Netflix stock this month dropped to about a third of its value last October—then it was over $600; now its just above $200.In the quarter just passed Netflix dropped one million subscribers, but because the market was predicting a 2 Million subscriber loss, its stock actually enjoyed an uptick. This week Netflix launched its most expensive original production ever—the $200-Million action movie Gray Man starring Ryan Gosling. The film was produced and directed by the Russo brothers who have had great success in the superhero genre, but the movie received middling ratings from critics, somewhat offset by a high audience score. As the Roger Ebert critics put it, “it’s becoming clearer and clearer that Netflix has too little creative oversight over projects like these, just letting creators run off with their money and not really caring about what they deliver.” That may be a bit too kind—there is no evidence there is anybody at Netflix capable of such oversight.
The movie wasn’t bad—Gosling was given some decent lines to work with, and the settings—Vienna, Prague, Monaco et cetera were stunning. The computer-generated crashes and explosions…crashed and exploded, but in the end, it was the kind of movie where, say you had to go to the bathroom or the fridge, there would be no need to pause the film.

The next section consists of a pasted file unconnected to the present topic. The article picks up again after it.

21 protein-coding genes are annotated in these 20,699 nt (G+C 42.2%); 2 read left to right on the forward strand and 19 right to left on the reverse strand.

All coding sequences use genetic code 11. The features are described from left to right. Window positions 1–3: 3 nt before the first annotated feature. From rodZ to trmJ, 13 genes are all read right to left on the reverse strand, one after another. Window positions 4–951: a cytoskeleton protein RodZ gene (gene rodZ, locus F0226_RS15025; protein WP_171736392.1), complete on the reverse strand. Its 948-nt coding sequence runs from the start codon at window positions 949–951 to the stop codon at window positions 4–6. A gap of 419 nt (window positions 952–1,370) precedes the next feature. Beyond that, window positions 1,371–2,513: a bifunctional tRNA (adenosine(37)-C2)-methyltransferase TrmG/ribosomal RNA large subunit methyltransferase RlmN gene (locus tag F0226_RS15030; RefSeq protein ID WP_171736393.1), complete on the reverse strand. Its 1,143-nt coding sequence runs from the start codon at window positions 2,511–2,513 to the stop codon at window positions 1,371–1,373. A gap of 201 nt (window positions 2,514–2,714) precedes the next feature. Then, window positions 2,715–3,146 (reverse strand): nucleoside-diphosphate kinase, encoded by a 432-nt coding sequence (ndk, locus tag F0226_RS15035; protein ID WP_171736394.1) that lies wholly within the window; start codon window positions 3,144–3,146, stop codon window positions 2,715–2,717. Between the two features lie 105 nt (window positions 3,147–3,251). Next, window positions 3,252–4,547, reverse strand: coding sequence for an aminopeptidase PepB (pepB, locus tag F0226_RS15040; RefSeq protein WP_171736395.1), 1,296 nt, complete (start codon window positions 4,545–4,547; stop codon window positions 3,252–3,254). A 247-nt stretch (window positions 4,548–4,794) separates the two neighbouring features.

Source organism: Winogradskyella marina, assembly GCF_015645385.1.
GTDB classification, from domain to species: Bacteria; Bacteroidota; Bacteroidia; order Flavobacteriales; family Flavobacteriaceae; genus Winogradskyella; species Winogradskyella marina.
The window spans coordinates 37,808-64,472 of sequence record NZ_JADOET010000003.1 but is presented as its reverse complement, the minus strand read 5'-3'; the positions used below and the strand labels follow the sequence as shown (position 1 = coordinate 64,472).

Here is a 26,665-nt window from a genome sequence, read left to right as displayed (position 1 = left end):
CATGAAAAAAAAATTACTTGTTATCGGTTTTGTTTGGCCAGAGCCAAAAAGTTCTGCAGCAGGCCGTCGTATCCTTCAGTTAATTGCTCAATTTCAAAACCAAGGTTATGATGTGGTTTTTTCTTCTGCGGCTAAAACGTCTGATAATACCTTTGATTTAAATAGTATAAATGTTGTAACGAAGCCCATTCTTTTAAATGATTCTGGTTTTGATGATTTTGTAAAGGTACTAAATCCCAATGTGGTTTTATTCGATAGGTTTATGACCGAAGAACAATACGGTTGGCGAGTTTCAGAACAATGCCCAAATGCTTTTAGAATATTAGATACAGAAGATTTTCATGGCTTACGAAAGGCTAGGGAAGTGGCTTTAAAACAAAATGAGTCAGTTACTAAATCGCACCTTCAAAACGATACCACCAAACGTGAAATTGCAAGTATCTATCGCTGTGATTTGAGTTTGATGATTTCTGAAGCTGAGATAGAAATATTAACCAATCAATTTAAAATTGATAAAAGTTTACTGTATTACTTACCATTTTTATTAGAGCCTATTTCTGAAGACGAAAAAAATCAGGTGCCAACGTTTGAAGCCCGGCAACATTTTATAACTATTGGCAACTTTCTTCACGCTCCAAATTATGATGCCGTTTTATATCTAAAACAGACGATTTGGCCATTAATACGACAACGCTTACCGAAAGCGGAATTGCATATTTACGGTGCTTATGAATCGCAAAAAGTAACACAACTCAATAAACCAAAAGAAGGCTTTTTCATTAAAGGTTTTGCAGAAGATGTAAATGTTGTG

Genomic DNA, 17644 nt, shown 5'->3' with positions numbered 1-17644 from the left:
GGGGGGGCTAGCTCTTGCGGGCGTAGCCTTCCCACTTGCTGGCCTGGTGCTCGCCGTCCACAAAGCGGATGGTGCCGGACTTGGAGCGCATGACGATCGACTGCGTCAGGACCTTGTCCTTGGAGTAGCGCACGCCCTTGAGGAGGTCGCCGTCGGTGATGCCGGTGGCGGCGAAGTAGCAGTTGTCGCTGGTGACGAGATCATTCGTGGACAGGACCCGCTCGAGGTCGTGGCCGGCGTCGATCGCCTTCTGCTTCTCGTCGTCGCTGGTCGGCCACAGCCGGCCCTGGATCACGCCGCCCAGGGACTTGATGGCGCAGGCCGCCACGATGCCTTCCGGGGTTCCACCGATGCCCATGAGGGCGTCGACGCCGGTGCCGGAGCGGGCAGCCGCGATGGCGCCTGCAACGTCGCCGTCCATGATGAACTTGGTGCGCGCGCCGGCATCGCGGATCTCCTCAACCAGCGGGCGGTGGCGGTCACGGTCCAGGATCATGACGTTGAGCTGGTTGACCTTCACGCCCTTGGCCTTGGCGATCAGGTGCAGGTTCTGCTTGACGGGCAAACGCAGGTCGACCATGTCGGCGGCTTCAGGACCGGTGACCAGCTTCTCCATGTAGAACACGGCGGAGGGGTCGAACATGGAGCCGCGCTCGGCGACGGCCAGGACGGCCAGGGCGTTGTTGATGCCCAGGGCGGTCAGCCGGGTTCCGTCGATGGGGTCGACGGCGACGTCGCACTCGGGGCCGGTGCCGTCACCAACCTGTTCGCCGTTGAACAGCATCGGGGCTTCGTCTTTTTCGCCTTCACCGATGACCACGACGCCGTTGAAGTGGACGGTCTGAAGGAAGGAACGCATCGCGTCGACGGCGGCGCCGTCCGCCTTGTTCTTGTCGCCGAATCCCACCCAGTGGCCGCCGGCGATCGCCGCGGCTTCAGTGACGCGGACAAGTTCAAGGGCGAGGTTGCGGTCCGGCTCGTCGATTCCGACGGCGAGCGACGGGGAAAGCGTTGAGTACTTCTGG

Netflix’s main problem is too many crappy shows. Since the pandemic created a one-year hole in film production, part of Netflix’s problem with content may be just that. Its suggested there is more material flowing into the pipeline. But an unscientific review of Netflix’s last four days of new shows, demonstrates how threadbare their schedule has become.
First of all there is the problem of non-English language material. Of 22 new offerings in the last four days, only seven were filmed in English. There once was a time when foreign cinema was a snob thing—an intellectual pursuit, but these latest offerings –let’s just say for the most part they are decidedly not Renoir, Kurosawa, Bergman, Godard or Fellini. There are exceptions like Drive my Car, Parasite and Roma, but most of the stuff Netflix is licensing from foreign producers falls short from a quality perspective.
Writing in the New York Times reporter Shira Ovide says the days of drunken-sailor spending by streaming services may be over. “Lower-cost streaming subscriptions with commercials have been popular for Hulu and HBO Max, and Netflix will try them, too. They’re an option for us to pay less, but they’re also an acknowledgment that the relatively low-cost, all-you-can-watch buffet of entertainment with no ads is most likely behind us.”